"Effective Evil" or Progressives’ Best Hope? What to Make of Obama's Presidency
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AMY GOODMAN: Glen Ford?
GLEN FORD: Well, we are certainly not encouraging people to vote for the more effective evil. But, however, members of my family and friends and people that we at Black Agenda Report deal with closely, politically, are going to vote for President Obama. All we ask of them is that they not tell any lies about his record in the process, to tell the truth. And truth telling is not something that’s just engaged in in highfalutin principle; we make our decisions based upon the truth. Dr. Dyson just alluded to President Obama’s new doctrine of foreign policy, which is that any time some group of people—and you can always find some group—asks that the United States intervene in the internal affairs of their country, then the United States should. He never mentioned the term "international law." And this is one of the great historical legacies of the Obama administration. He has ignored international law, laws that have evolved over hundreds of years, ignored the sovereignty of nations and decided that, well, wherever the United States deems evil to occur, it will and should intervene militarily. That is anarchy. That is chaos. But actually it’s called imperialism.
AMY GOODMAN: You know, just one quick thing. I should point out that we’re here in Charlotte, North Carolina. And Charlotte is where Samir Khan lived. He was killed in a U.S. drone strike last October—his family filed suit in July against Defense Secretary Leon Panetta, CIA Director David Petraeus and two senior commanders of the special forces—in a drone attack that was authorized by President Obama in Yemen.
MICHAEL ERIC DYSON: Yeah, right. There’s blood on the hands of America in regard to foreign policy—no question about that. Always has been, always will be. It should be resisted. It should be strategically—our resistance to it, as a matter of conscience and conviction, should be made explicit. And just because I didn’t mention international law doesn’t mean I don’t think that we should abide by it. Of course that’s the case. My argument here is that when we begin to speak about the function and the effect of American foreign policy, we can’t just focus on one side while discounting the legitimacy of indigenous forces for insurrection within those countries that you want to cede sovereignty to. And sovereignty exists within the context of political efficacy and hierarchy and legitimacy. If you have at the very heart of a society a question about the legitimate effect of power being exercised within their confines, then we do have to make a moral judgment about intervention at that point. It’s muddy. It’s—it’s muddy. It’s bloody. It’s very nuanced, which means it ain’t perfect. But I think it does beg the question as to how we will intervene when people ask us to intervene. I’m not suggesting that it’s arbitrary and willy-nilly, just whenever somebody shows up and our interests converge with theirs, then we get involved. I’m saying that there is a much more strategic form of liberal internationalism.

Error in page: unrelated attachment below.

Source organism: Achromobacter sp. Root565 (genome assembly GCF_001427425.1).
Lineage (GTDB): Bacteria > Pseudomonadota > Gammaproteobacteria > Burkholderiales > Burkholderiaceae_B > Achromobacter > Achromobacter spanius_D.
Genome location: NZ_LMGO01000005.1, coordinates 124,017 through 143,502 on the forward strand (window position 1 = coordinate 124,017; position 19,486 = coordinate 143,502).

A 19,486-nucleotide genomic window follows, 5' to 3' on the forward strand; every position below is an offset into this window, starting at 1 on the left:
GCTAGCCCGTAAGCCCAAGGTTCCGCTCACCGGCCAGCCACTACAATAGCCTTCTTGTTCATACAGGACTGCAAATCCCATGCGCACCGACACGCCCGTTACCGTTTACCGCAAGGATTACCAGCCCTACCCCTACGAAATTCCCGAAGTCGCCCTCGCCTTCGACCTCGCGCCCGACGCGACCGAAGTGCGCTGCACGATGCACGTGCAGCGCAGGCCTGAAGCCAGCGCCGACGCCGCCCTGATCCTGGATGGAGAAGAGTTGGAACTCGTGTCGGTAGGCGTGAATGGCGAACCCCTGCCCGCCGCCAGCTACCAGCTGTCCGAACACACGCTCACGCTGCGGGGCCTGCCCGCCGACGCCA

AMY GOODMAN: We’re going to have to leave it there. And if you want to weigh in, go to our website at democracynow.org. You can also get a copy of today’s show. Michael Eric Dyson, professor of sociology at Georgetown University, and thank you so much to Glen Ford of BlackAgendaReport.com.